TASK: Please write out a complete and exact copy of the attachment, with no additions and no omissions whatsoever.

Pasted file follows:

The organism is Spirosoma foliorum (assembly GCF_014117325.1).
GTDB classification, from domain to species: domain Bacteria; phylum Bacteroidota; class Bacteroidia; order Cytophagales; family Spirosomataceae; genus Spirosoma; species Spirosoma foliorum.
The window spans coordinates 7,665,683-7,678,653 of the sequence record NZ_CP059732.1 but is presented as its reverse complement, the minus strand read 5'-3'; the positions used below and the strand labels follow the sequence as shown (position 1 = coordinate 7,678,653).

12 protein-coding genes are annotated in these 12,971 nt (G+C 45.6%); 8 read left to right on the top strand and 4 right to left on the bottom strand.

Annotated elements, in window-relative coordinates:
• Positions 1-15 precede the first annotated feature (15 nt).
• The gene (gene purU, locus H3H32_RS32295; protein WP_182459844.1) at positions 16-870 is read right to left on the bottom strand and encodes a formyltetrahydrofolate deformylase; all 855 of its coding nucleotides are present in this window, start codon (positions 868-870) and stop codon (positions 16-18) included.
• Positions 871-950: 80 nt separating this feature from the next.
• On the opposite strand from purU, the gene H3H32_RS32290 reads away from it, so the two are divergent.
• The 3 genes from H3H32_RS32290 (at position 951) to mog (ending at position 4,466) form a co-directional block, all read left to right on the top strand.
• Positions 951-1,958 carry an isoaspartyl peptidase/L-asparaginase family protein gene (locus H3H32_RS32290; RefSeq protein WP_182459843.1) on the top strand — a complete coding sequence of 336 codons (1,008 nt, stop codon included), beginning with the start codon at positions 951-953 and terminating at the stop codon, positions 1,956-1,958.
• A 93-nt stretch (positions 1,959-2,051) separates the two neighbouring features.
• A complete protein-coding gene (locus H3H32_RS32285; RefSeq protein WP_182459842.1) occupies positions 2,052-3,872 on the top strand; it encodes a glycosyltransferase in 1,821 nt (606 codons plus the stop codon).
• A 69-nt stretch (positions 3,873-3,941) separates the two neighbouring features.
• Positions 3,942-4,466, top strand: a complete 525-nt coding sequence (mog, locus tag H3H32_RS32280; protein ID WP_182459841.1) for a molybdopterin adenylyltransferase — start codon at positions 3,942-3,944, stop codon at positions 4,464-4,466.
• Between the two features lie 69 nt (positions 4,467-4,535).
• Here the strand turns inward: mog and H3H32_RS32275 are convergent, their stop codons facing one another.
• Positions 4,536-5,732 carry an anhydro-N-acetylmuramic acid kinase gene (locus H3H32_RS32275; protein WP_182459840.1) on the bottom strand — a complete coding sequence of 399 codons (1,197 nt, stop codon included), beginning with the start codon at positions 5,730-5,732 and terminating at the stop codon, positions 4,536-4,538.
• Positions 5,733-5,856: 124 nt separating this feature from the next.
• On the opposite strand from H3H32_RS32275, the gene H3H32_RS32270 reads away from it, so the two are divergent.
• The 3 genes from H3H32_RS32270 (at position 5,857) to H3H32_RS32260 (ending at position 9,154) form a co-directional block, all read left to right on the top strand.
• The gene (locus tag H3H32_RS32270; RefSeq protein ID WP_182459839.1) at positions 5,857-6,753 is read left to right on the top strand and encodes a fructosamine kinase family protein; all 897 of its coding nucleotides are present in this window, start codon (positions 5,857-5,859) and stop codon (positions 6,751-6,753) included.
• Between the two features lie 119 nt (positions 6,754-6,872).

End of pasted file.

The organism is Spirosoma foliorum (assembly GCF_014117325.1).
GTDB classification, from domain to species: domain Bacteria; phylum Bacteroidota; class Bacteroidia; order Cytophagales; family Spirosomataceae; genus Spirosoma; species Spirosoma foliorum.
The window spans coordinates 7,665,683-7,678,653 of the sequence record NZ_CP059732.1 but is presented as its reverse complement, the minus strand read 5'-3'; the positions used below and the strand labels follow the sequence as shown (position 1 = coordinate 7,678,653).

12 protein-coding genes are annotated in these 12,971 nt (G+C 45.6%); 8 read left to right on the top strand and 4 right to left on the bottom strand.

Annotated elements, in window-relative coordinates:
• Positions 1-15 precede the first annotated feature (15 nt).
• The gene (gene purU, locus H3H32_RS32295; protein WP_182459844.1) at positions 16-870 is read right to left on the bottom strand and encodes a formyltetrahydrofolate deformylase; all 855 of its coding nucleotides are present in this window, start codon (positions 868-870) and stop codon (positions 16-18) included.
• Positions 871-950: 80 nt separating this feature from the next.
• On the opposite strand from purU, the gene H3H32_RS32290 reads away from it, so the two are divergent.
• The 3 genes from H3H32_RS32290 (at position 951) to mog (ending at position 4,466) form a co-directional block, all read left to right on the top strand.
• Positions 951-1,958 carry an isoaspartyl peptidase/L-asparaginase family protein gene (locus H3H32_RS32290; RefSeq protein WP_182459843.1) on the top strand — a complete coding sequence of 336 codons (1,008 nt, stop codon included), beginning with the start codon at positions 951-953 and terminating at the stop codon, positions 1,956-1,958.
• A 93-nt stretch (positions 1,959-2,051) separates the two neighbouring features.
• A complete protein-coding gene (locus H3H32_RS32285; RefSeq protein WP_182459842.1) occupies positions 2,052-3,872 on the top strand; it encodes a glycosyltransferase in 1,821 nt (606 codons plus the stop codon).
• A 69-nt stretch (positions 3,873-3,941) separates the two neighbouring features.
• Positions 3,942-4,466, top strand: a complete 525-nt coding sequence (mog, locus tag H3H32_RS32280; protein ID WP_182459841.1) for a molybdopterin adenylyltransferase — start codon at positions 3,942-3,944, stop codon at positions 4,464-4,466.
• Between the two features lie 69 nt (positions 4,467-4,535).
• Here the strand turns inward: mog and H3H32_RS32275 are convergent, their stop codons facing one another.
• Positions 4,536-5,732 carry an anhydro-N-acetylmuramic acid kinase gene (locus H3H32_RS32275; protein WP_182459840.1) on the bottom strand — a complete coding sequence of 399 codons (1,197 nt, stop codon included), beginning with the start codon at positions 5,730-5,732 and terminating at the stop codon, positions 4,536-4,538.
• Positions 5,733-5,856: 124 nt separating this feature from the next.
• On the opposite strand from H3H32_RS32275, the gene H3H32_RS32270 reads away from it, so the two are divergent.
• The 3 genes from H3H32_RS32270 (at position 5,857) to H3H32_RS32260 (ending at position 9,154) form a co-directional block, all read left to right on the top strand.
• The gene (locus tag H3H32_RS32270; RefSeq protein ID WP_182459839.1) at positions 5,857-6,753 is read left to right on the top strand and encodes a fructosamine kinase family protein; all 897 of its coding nucleotides are present in this window, start codon (positions 5,857-5,859) and stop codon (positions 6,751-6,753) included.
• Between the two features lie 119 nt (positions 6,754-6,872).